Which got me thinking about how great the art of letter writing used to be. It was such a valid and important means of communication and staying in touch. But it also provided a written history of the lives of these people. Something tangible to hang onto which helps the reader feel a little closer to to the past. I have letters from my Great Grandfather to my Grandfather. I never met my Great Grandfather but I sure know a lot about him by reading his stern words.

I also have one of the most beautifully written love letters I’ve ever seen that was written by my paternal Grandfather to my Grandmother. In his words I know he truly, deeply loved her.

Not that I have any kids who will pull my mementos out of storage one day, but I got to thinking about the early days of my own beautiful romance and marriage. We have a few notes and cards that are very dear to me, but I have to be honest, in those first blushing days of our relationship, we exchanged most of our correspondence over email, text message and chat.

I guess you can’t really clutch an iChat log close to your chest and cherish the memories of simpler times, can you? My godaughters won’t be able to learn about the love of Nina Karen and Uncle Good Man the way I did, by exploring old scrap books.

Time marches on, but I can’t help but feel that over time we all will have lost something of our personal and enduring history by losing the art of handwritten letters sent in an envelope with a stamp. Just not the same as a click on a screen.








Comic found on People I Know.



Well I’ll Be Darned

Over the many years of our association, The Good Man and I have run into quite a few “well I’ll be darned” moments. New York boy and New Mexico girl are sometimes worlds apart in our life experiences.

The latest came around when we moved into our new apartment home. I’ve lived in huge apartment complexes, six unit buildings, and the last place I lived was a duplex.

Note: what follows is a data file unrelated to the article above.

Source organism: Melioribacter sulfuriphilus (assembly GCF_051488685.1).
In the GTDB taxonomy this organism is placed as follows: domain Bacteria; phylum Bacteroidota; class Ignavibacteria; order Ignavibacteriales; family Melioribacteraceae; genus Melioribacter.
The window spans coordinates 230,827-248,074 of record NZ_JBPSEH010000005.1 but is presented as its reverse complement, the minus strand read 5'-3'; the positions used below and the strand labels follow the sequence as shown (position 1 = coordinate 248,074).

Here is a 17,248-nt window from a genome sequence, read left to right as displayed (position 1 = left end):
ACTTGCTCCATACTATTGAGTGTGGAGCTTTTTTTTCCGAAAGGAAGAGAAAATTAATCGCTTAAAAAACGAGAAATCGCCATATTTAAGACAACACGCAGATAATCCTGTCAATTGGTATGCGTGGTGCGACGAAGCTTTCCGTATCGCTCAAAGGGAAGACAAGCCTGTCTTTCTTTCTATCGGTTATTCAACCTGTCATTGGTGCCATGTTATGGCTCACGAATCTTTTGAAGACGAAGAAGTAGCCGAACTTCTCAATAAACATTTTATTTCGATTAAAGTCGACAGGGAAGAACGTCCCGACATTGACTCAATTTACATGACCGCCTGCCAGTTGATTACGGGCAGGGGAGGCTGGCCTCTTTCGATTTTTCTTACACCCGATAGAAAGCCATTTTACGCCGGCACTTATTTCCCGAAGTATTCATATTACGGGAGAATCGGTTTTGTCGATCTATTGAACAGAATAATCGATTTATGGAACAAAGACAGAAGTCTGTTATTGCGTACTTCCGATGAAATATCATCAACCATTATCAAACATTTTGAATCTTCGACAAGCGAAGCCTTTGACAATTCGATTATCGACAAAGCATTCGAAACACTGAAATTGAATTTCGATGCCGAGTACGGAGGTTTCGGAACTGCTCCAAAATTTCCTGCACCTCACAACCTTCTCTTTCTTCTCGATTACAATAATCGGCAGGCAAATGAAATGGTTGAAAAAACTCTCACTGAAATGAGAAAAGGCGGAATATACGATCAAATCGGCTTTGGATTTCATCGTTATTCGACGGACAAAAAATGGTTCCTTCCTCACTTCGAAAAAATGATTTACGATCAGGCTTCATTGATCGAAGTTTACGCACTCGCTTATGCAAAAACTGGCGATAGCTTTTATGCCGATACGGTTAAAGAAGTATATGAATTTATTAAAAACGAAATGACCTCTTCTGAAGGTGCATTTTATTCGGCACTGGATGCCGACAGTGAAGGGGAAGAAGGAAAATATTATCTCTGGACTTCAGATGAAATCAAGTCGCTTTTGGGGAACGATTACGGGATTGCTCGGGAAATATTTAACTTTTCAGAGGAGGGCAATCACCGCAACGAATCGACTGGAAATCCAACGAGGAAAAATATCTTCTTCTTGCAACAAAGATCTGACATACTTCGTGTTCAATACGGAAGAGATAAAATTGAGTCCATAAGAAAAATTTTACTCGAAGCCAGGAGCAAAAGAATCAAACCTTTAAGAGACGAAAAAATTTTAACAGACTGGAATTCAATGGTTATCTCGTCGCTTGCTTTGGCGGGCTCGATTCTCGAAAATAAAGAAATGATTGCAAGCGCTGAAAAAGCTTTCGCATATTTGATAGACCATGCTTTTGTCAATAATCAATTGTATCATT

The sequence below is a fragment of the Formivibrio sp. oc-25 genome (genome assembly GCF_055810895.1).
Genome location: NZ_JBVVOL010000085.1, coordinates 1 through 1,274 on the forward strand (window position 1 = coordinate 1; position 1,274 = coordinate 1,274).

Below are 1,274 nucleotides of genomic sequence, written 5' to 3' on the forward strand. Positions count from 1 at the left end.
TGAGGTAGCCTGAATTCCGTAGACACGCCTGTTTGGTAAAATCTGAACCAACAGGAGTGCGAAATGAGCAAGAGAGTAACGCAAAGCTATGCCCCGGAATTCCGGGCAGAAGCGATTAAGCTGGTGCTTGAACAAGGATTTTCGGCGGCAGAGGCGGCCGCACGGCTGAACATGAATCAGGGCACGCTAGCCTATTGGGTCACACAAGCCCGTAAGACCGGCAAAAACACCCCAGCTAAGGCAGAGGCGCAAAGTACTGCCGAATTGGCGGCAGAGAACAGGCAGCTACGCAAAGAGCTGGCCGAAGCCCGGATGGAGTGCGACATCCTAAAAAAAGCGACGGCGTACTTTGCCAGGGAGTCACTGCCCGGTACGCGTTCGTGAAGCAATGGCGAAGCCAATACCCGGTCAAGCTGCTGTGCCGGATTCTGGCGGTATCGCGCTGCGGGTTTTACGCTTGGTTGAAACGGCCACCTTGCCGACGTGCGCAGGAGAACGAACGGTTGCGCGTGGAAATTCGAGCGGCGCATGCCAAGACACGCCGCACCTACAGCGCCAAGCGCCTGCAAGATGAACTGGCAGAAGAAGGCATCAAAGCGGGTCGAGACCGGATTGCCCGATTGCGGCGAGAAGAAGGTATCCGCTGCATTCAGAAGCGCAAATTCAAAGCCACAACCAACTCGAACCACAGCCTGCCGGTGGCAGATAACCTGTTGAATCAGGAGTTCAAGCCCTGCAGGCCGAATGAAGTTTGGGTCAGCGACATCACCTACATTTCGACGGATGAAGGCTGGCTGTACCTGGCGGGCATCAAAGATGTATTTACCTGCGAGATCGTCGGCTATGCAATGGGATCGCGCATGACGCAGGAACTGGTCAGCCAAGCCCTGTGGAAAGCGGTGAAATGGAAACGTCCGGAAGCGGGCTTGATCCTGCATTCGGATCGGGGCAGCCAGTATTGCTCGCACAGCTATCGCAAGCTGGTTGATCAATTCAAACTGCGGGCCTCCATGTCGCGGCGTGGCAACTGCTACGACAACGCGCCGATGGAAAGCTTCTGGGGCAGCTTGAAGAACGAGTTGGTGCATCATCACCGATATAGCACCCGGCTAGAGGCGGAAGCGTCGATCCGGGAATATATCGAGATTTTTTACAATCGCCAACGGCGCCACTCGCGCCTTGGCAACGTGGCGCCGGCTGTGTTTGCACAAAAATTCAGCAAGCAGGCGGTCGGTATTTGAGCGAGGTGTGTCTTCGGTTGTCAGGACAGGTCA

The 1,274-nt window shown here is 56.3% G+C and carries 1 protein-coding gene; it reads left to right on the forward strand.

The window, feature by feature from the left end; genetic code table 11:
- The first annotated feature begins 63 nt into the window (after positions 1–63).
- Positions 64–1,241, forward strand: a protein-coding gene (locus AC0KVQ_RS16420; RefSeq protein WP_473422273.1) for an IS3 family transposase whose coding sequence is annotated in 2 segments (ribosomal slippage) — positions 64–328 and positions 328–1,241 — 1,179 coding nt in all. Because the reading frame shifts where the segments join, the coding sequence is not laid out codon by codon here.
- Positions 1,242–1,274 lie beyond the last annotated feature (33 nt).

And at each of those places, they way you got rid of your trash was to schlep it downstairs to the big metal trash bins in the parking lot.

But our new place has a curiosity….a trash chute! This blows my tiny little mind. I’ve never even seen one much less lived somewhere with one.

This is the coolest thing EVER.



So beautifully unobtrusive





Ok, that hole is a little scary, but rather effective


It’s a pretty, shiny bit of steel. Open the convenient door, drop in my trash, close the door, dust off my hands and whistle a happy tune.

It’s just down the hall and around a corner from my place. I can even slip out there in the morning in my nightgown and bare feet. Fabulous!

The other day, The Good Man put some boxes down the chute and said he was pretty sure they were stuck. I suggested he send a bowling ball down after it. He wasn’t amused.

See, he’s used to the Super getting really mad when the trash chute gets blocked. Me, I don’t know from a Super or a trash chute, so I have the luxury of just being a wise ass.

So The Good Man is all “yeah, whatever” and I’m all “whooooooo!” about this feature of our home.
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Next time, on Intercontinental relations, we’ll discuss “Why are the traffic lights in New Mexico horizontal, that’s just weird” (him) counterbalanced against “Why doesn’t California use mile markers? No wonder you people drive like crap.” (me)